Ionospheric response to solar and magnetospheric protons during January 15–22, 2005: EAGLE whole atmosphere model results

DOI: 
10.1016/j.asr.2020.10.026
Publication date: 
01/01/2021
Main author: 
Bessarab F.S.
IAA authors: 
Funke, B.
Authors: 
Bessarab F.S., Sukhodolov T.V., Klimenko M.V., Klimenko V.V., Korenkov Y.N., Funke B., Zakharenkova I.E., Wissing J.M., Rozanov E.V.
Journal: 
Advances in Space Research
Refereed: 
Yes
Publication type: 
Article
Volume: 
67
Pages: 
133-149
Abstract: 
We present an analysis of the ionosphere and thermosphere response to Solar Proton Events (SPE) and magnetospheric proton precipitation in January 2005, which was carried out using the model of the entire atmosphere EAGLE. The ionization rates for the considered period were acquired from the AIMOS (Atmospheric Ionization Module Osnabrück) dataset. For numerical experiments, we applied only the proton-induced ionization rates of that period, while all the other model input parameters, including the electron precipitations, corresponded to the quiet conditions. In January 2005, two major solar proton events with different energy spectra and proton fluxes occurred on January 17 and January 20. Since two geomagnetic storms and several sub-storms took place during the considered period, not only solar protons but also less energetic magnetospheric protons contributed to the calculated ionization rates. Despite the relative transparency of the thermosphere for high-energy protons, an ionospheric response to the SPE and proton precipitation from the magnetotail was obtained in numerical experiments. In the ionospheric E layer, the maximum increase in the electron concentration is localized at high latitudes, and at heights of the ionospheric F2 layer, the positive perturbations were formed in the near-equatorial region. An analysis of the model-derived results showed that changes in the ionospheric F2 layer were caused by a change in the neutral composition of the thermosphere. We found that in the recovery phase after both solar proton events and the enhancement of magnetospheric proton precipitations associated with geomagnetic disturbances, the TEC and electron density in the F region and in topside ionosphere/plasmasphere increase at low- and mid-latitudes due to an enhancement of atomic oxygen concentration. Our results demonstrate an important role of magnetospheric protons in the formation of negative F-region ionospheric storms. According to our results, the topside ionosphere/plasmasphere and bottom-side ionosphere can react to solar and magnetospheric protons both with the same sign of disturbances or in different way. The same statement is true for TEC and foF2 disturbances. Different disturbances of foF2 and TEC at high and low latitudes can be explained by topside electron temperature disturbances. © 2020 COSPAR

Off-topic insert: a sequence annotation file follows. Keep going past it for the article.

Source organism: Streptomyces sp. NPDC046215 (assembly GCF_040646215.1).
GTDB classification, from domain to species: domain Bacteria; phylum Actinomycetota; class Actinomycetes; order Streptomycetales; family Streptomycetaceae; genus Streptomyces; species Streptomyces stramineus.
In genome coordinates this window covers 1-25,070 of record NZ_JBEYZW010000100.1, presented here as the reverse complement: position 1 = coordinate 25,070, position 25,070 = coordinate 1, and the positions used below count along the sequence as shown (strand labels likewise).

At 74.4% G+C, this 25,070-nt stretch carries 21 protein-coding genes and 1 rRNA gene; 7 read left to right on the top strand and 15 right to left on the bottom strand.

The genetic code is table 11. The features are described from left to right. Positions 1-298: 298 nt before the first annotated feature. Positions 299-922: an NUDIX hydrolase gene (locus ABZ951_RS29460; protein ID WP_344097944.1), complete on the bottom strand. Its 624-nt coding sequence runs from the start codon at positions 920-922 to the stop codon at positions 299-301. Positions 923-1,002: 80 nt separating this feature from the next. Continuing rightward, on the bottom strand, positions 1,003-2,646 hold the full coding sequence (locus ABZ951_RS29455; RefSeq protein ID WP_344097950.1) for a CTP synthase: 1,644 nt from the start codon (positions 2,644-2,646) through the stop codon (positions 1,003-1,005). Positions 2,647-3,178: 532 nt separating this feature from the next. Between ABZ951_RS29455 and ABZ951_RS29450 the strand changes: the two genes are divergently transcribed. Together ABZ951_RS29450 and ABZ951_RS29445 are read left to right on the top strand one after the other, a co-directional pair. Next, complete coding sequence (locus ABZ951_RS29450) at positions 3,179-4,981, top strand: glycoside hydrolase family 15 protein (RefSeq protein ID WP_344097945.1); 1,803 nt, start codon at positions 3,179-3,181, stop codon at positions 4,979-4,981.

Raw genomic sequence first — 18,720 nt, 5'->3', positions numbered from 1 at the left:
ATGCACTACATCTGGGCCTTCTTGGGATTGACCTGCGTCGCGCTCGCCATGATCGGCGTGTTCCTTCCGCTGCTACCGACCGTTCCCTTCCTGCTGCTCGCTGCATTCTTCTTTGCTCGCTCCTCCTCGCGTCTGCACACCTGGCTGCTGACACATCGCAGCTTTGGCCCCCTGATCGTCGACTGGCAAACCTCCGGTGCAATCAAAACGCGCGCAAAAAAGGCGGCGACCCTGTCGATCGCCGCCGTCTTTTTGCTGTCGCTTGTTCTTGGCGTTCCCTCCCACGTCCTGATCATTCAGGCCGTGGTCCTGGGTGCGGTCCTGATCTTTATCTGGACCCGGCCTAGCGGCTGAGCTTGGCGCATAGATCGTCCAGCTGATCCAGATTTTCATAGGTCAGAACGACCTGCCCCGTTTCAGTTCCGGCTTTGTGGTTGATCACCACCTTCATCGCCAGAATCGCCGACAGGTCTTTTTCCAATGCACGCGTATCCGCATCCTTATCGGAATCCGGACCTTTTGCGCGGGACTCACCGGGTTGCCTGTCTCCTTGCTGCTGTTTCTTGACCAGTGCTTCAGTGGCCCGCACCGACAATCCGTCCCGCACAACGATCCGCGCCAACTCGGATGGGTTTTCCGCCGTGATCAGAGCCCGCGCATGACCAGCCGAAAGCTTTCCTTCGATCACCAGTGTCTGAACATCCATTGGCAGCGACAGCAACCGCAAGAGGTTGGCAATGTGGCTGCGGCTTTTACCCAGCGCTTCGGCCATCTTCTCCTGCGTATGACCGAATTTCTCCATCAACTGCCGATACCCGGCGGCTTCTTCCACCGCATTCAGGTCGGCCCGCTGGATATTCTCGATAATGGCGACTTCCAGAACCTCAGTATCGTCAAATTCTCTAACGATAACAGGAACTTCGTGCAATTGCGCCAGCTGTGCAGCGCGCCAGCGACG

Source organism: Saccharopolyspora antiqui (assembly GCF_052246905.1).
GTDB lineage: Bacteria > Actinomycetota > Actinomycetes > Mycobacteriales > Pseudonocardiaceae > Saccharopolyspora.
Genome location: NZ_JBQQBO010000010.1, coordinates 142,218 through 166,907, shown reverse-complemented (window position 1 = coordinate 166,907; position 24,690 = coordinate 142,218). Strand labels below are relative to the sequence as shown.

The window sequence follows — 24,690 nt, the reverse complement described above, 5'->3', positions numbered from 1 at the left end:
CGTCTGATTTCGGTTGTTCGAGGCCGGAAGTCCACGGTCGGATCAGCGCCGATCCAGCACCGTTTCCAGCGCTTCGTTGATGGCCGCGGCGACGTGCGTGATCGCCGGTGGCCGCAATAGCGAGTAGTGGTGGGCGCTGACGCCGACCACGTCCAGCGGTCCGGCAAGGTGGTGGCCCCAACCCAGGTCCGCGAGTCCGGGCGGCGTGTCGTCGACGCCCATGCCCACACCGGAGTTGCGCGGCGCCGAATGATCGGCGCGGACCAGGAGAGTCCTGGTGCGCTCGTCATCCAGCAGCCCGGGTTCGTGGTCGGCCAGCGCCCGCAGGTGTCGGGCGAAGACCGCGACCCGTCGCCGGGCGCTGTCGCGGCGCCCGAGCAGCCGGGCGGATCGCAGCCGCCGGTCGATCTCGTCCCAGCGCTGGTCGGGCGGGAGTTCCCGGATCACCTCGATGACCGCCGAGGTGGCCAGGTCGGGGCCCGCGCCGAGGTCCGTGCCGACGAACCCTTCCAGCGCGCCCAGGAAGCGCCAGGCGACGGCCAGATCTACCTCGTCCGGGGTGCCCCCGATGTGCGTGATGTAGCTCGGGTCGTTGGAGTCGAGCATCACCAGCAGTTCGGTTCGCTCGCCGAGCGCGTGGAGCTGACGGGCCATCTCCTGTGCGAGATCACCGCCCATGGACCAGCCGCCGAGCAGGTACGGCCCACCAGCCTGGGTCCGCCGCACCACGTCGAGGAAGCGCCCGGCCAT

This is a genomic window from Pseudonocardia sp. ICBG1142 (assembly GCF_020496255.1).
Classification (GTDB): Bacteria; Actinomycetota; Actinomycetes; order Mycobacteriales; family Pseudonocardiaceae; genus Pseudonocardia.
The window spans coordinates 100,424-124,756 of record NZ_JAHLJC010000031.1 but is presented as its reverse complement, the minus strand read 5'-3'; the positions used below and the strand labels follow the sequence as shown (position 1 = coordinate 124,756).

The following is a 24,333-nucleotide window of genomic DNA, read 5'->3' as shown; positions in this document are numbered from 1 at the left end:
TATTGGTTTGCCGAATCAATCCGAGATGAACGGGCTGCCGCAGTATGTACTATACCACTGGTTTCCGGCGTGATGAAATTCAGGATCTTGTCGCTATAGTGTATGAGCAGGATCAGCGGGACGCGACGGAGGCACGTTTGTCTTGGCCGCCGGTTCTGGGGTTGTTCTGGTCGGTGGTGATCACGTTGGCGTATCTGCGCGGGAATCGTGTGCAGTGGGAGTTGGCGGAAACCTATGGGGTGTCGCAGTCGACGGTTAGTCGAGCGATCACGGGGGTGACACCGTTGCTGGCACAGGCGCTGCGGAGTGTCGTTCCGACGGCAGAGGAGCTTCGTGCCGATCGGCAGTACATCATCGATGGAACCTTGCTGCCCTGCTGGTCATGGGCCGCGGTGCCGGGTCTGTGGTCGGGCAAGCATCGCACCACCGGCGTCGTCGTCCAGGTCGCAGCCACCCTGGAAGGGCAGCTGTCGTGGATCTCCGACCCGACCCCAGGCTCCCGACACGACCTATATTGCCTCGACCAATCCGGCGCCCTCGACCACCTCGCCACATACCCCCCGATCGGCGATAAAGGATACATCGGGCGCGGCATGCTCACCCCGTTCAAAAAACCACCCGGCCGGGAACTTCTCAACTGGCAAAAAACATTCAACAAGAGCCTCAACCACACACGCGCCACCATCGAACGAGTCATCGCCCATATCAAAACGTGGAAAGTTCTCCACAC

Database: 
ADS
SCOPUS
URL: 
https://ui.adsabs.harvard.edu/#abs/2021AdSpR..67..133B/abstract
ADS Bibcode: 
2021AdSpR..67..133B
Keywords: 
Ionosphere; Proton precipitations; Solar proton events; Thermosphere; Whole atmosphere model